What To Do If You Are In A Car Accident With Uber or Lyft

Uber or Lyft Car Accident

Whether you’re the driver, the passenger, or the other motor vehicle involved in an accident with a rideshare company like Uber or Lyft, there are certain things that are very important to the insurance and claims process. As the industry is still in its infancy, the insurance companies are trying to keep up to make sure that their policies involve some kind of ridesharing agreement for inclusion or exclusion of coverage.

Due to this, it is essential work with an attorney or law firm experienced in handling claims and cases against Lyft and Uber.  At Paternoster Law Group, we have successfully won numerous Uber and Lyft cases with very impressive results.  The insurance companies are well aware of our reputation for aggressively handling Uber car accident and Lyft injury claims.

[Click here if you’ve ever wondered the difference between Uber and Lyft?]

 

What Is a Rideshare Company?

Rideshare companies (also known as Transportation Network Companies or Peer-to-peer ridesharing) provide ordinary people the ability to use their own cars as their business, which would be to provide taxi-like services to people throughout the Las Vegas area, or anywhere the rideshare company operates. This service is provided through an app on their phone (both driver and passenger) that is convenient and often inexpensive. Simply pull out your phone, request a ride, and within minutes you’re on your way.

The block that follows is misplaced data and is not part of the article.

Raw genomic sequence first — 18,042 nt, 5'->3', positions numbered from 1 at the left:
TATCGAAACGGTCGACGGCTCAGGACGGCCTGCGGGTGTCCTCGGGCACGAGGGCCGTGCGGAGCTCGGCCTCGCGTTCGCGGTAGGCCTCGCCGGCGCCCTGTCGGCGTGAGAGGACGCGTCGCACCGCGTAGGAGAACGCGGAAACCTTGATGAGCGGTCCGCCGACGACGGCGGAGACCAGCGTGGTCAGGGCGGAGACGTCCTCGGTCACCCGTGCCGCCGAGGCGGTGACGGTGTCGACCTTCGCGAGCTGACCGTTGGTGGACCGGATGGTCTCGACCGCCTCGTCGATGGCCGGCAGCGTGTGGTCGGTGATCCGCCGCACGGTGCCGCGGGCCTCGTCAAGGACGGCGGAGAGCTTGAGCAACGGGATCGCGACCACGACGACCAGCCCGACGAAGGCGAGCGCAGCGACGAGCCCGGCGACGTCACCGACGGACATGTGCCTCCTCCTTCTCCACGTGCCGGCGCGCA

Once you arrive at your destination, simply get out and move on with your day. The apps handle the payment, tracking, directions, and everything else. They are very convenient and easy to use. There are, however, some concerns about how these services operate, if and how they perform background checks on their drivers, and how they protect the passengers information if there’s an accident.

 

What Qualifies As a Rideshare Company?

The emerging norm for these carpool companies involves three elements:

  • a smartphone to request a ride, set a pickup and drop-off location, etc.
  • the use of GPS for the driver to navigate and for the company application to track the route and calculate a cost
  • and a way for riders to rate their drivers so that other can know what to expect

How Does Uber or Lyft Screen Their Drivers?

Before a person can drive for Uber or Lyft, there are background checks and driving record checks for things like a safe driving record and serious criminal charges. The potential driver must provide the rideshare company with their name, date of birth, Social Security number, driver’s license number, a copy of their driver’s license, vehicle registration, insurance, and proof of a completed vehicle inspection. The rideshare companies then use a third-party to run a background check.

Uber, for example, uses a company called Checkr, which is nationally accredited by the National Association of Professional Background Screeners. The third-party then runs the name against the national sex offender database, against public records databases, and of course against driver records.

As comprehensive as the process is, it is not 100% accurate and many drivers get through even when they shouldn’t. This is either through oversight of certain records or fraudulent identity. Some states, like California, even have laws that prevent companies like Checkr from going back more than seven years for public records. Uber and Lyft have also been criticized for not using a screening process the requires fingerprints, which are then run through databases like the FBI’s.

Taxi drivers, a much more regulated industry which has governmental departments to handle the oversight of its drivers, however, are required to go through all these background checks, in addition to fingerprint scanning.

 

Can I Lose My Uber Access If I Make a Claim?